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Ayn Rand (1 Viewer)

modified7

Senior Member
An old friend recently recommended to me "Atlas Shrugged" by Ayn Rand. It looks to be about 1100 pages....just got it off ebay...... and am about two hundred pages in. As best as I can tell so far she is a great writer, the book has substance to it. I'm looking forward to the rest.
Any of you read anything from Ayn Rand as I also bought Fountainhead in the same auction.........
 

Stewart

Senior Member
I always thought of her as a poor writer who used every page to ram objectivism down your throat by the use of cardboard characters.
 

rydenthorne

Senior Member
I read "The Fountainhead" over here in Iraq, and I thought it was thought provoking. For so long, everyone's been taught in American society that looking out for yourself is evil, and she demonstrates that self-interest (as opposed to selfishness) is a good thing. I don't agree with some other things she propones, but it is good food for thought.
 

Sigur Rós

Senior Member
I read Atlas Shrugged and Fountainhead. They were both great books- meant to throw out her philosophy, which is why it would seem to be 'rammed' down your throat-she's a philosopher. Atlas Shrugged is very necessary in the form that it shows what people could do if they-actually-worked-together. Not to mention the strength the mind can really posses. Fountainhead was great because, it showed we are too affixiated on tradition. She's trying to say-destroy mediocrity! And that's very big in my philosophy. I may not agree with everything she's ever said but, that does not mean the other things are at all wrong. You're gonna end up thinking something about everyone you meet is fucked up anyways-seriously.
 
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K-P

Senior Member
Plenty of writers sprinkle their fiction with philosophy. Ayn Rand was like a fat lady at an all-you-can-eat pancake buffet. She just kept piling junk on her plate and there wasn't any room for the actual story.

Atlas Shrugged sucked. The characters were some of the most one-dimensional peons I've ever found in any book. I've seen deeper characters on Saturday Morning cartoons. Anyway, who's going to believe that capitalistic industrialist power brokers are all just knights in shining business suits?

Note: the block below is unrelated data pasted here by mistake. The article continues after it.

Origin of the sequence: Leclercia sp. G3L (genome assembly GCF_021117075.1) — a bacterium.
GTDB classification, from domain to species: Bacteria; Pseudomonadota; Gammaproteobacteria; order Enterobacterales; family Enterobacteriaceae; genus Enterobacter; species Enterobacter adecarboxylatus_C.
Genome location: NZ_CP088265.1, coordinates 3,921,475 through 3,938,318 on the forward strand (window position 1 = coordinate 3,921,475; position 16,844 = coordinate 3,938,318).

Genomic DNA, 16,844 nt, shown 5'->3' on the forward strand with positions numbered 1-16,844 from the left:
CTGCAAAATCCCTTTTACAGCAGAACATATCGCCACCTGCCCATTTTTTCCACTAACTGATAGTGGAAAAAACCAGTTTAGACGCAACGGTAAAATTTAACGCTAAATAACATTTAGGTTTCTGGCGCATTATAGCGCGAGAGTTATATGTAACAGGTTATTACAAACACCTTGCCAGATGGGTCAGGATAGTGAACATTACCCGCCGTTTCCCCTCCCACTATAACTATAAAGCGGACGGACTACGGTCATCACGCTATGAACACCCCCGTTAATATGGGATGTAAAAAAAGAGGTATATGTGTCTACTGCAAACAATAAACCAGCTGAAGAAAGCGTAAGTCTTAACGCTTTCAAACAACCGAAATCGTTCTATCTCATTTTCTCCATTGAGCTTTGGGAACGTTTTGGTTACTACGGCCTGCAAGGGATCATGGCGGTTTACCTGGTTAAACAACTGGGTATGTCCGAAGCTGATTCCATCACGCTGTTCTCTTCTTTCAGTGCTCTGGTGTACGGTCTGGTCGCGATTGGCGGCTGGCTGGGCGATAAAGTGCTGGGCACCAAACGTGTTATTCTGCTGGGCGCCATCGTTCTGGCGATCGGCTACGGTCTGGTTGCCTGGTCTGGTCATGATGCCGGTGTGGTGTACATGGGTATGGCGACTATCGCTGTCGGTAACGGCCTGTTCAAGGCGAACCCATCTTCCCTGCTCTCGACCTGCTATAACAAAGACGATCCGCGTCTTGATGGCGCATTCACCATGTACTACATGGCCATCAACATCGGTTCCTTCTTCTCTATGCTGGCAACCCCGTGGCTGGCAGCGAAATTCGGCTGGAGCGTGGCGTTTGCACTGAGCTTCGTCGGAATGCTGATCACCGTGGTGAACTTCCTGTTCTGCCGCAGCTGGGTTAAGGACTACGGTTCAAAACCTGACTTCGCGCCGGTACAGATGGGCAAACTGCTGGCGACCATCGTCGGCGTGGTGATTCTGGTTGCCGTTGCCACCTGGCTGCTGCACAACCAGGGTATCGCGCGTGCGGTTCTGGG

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Sigur Rós

Senior Member
I never found her stuff dull-just complex. He characters even amused me in the fact that they were romanticised while never being truly romanticised. They were very real, and some were so different and complex it amazed me. Even her characters were an emobdiment of her philosophy.
 

K-P

Senior Member
Sigur Rós said:
I never found her stuff dull-just complex. He characters even amused me in the fact that they were romanticised while never being truly romanticised. They were very real, and some were so different and complex it amazed me. Even her characters were an emobdiment of her philosophy.

Spoken like a true teenager. I was a big fan of objectivism when I was your age. Of course, by the time I hit twenty I realized Mrs. Rand must've written her books with a typewriter shoved straight up her doodoo hole.

Her philosophy is philosophy for the intellectual in his larval form. It's like Coco Puffs. When you're older you'll learn to appreciate Bran Flakes. All the fiber is good for you.
 

Sigur Rós

Senior Member
Spoken like a true *couph*generalizer*couph*. Secondly I find her writings to be eclectic if anything. Philosophy does not go to a particular age. I know barely anyone my age who read her, and I heard of Ayn Rand threw my mom. A much-older-women who enjoys Ayn Rand. Secondly to claim any writer has a type writer shoved up their "doodoo hole" is a bit over-board when speaking of an opinionated matter. And you can't really say I 'will' and 'will not' like things as my age carries-that's just a dumb theory if anything. Lastly, I like the fundamentals-think for yourself-be individualistic-your mind is your strongest power-don't subject to mediocrity (embrace your imagination). I don't follow every bit of the objectivist philosophy, but enough to enjoy her book.-Liked her characters too-but that's me.